dfat diplomatic academy

the department of foreign affairs and trade (also called dfat, ˈdiː.fæˑt, dee-fat) is the department of the government of australia responsible for foreign policy, foreign relations, foreign aid, consular services, and trade and investment. [5] the department was abolished on 14 november 1916 and its responsibilities were undertaken by the prime minister’s department and the department of home and territories. [7] until the second world war, australia’s status as a dominion of the british empire in the then british commonwealth meant its foreign relations were mostly defined by the united kingdom. [5] the political and economic changes wrought by the great depression and second world war, and the adoption of the 1931 statute of westminster (ratified by australia in 1942), necessitated the establishment and expansion of australian representation overseas, independent of the british foreign office.

[5] the department of external affairs was renamed the department of foreign affairs in 1970. on 24 july 1987, the department of foreign affairs and the department of trade were amalgamated by the hawke labor government to form the department of foreign affairs and trade (dfat). in 2005, dfat became embroiled in the oil-for-food programme scandal after it was revealed it had approved the australian wheat board’s (awb) request allowing it to pay ‘trucking charges’ to alia, a jordanian trucking company with no actual involvement in the trucking of australian wheat within iraq. on the recommendation of the prime minister, the governor-general has appointed the following individuals as secretary to the department: the department is responsible to the minister for foreign affairs, the minister for trade, tourism and investment, the minister for international development and the pacific, and the assistant minister for trade, tourism and investment. the department has around 3,300 employees, of whom 1,300 are foreign staff employed by missions directly, and 1,500 are australian employees based in australia, and some 500 are diplomats serving overseas. additionally, the department manages a network of over 90 overseas posts, including australian embassies, high commissions, consulates-general and consulates.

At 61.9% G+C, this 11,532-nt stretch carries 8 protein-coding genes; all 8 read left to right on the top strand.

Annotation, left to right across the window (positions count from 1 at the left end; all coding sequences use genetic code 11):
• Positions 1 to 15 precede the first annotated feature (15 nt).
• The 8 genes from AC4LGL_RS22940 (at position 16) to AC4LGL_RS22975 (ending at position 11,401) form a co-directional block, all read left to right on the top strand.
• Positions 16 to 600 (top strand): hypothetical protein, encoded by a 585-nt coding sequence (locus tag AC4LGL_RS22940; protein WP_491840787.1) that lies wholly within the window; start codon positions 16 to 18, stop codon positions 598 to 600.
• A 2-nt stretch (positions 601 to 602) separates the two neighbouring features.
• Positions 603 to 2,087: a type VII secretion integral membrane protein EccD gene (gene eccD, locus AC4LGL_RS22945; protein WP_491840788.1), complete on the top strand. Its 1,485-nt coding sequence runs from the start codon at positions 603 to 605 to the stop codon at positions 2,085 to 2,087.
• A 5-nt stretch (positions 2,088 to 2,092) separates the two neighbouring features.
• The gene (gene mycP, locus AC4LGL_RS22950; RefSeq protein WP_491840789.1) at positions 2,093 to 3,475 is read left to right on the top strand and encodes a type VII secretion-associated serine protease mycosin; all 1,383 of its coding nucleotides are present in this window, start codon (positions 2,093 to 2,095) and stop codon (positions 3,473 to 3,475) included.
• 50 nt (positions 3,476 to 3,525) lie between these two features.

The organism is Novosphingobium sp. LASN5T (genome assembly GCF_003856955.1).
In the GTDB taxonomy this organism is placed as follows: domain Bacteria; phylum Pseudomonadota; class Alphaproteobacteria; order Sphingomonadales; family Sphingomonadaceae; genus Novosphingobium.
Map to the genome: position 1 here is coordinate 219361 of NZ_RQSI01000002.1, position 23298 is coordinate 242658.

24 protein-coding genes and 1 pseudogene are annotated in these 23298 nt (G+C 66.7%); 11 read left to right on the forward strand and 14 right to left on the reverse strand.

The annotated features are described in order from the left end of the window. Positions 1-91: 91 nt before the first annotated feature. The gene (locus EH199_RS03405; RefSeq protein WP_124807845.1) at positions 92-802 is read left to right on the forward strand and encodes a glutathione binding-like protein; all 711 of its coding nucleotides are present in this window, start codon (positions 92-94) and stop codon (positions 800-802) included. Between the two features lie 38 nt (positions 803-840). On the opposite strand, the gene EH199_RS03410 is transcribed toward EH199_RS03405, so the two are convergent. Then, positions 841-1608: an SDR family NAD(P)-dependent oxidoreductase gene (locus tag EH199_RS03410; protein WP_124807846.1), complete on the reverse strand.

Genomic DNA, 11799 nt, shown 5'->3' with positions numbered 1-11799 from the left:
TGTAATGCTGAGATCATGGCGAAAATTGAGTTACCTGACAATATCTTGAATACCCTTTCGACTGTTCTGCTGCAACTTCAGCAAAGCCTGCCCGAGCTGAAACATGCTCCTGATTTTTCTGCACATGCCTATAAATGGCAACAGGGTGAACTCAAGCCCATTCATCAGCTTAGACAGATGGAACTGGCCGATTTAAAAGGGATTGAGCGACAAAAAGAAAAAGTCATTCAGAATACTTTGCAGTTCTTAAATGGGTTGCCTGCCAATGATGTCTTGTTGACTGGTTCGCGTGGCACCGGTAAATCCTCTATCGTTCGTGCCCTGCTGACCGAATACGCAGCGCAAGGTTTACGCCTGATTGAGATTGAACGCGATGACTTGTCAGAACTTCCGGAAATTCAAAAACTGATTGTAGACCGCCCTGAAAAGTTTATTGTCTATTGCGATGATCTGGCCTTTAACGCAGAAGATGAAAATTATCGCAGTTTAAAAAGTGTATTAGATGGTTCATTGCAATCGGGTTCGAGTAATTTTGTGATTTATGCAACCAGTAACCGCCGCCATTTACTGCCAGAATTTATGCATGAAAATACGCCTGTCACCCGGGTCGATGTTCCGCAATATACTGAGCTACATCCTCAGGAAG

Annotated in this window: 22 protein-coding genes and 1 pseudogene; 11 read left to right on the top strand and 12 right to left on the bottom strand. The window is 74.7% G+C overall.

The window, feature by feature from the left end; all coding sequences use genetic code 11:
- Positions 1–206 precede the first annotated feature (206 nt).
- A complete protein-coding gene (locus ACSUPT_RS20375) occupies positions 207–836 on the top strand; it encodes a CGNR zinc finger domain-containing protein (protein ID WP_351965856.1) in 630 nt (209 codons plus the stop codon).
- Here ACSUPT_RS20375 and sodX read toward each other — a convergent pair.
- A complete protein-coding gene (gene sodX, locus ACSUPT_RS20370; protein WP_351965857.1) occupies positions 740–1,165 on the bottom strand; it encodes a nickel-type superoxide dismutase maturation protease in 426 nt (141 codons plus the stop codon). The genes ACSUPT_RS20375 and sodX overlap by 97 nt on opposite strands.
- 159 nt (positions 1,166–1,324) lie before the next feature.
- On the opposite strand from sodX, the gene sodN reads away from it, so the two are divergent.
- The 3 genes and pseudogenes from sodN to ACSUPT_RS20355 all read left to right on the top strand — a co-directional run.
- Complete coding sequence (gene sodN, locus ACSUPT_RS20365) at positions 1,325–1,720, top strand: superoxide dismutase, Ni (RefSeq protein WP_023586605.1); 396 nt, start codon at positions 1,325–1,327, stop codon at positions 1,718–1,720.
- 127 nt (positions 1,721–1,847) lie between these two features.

the diplomatic academy (academy), within the australian department of foreign affairs and trade, is a leading-edge foreign minister, the hon julie bishop mp, officially launching the dfat diplomatic academy in @dfat’s diplomatic academy provides learning and development to public service employees working to advance, dfat events, dfat events, diplomatic courses, dfat coronavirus, dfat language.

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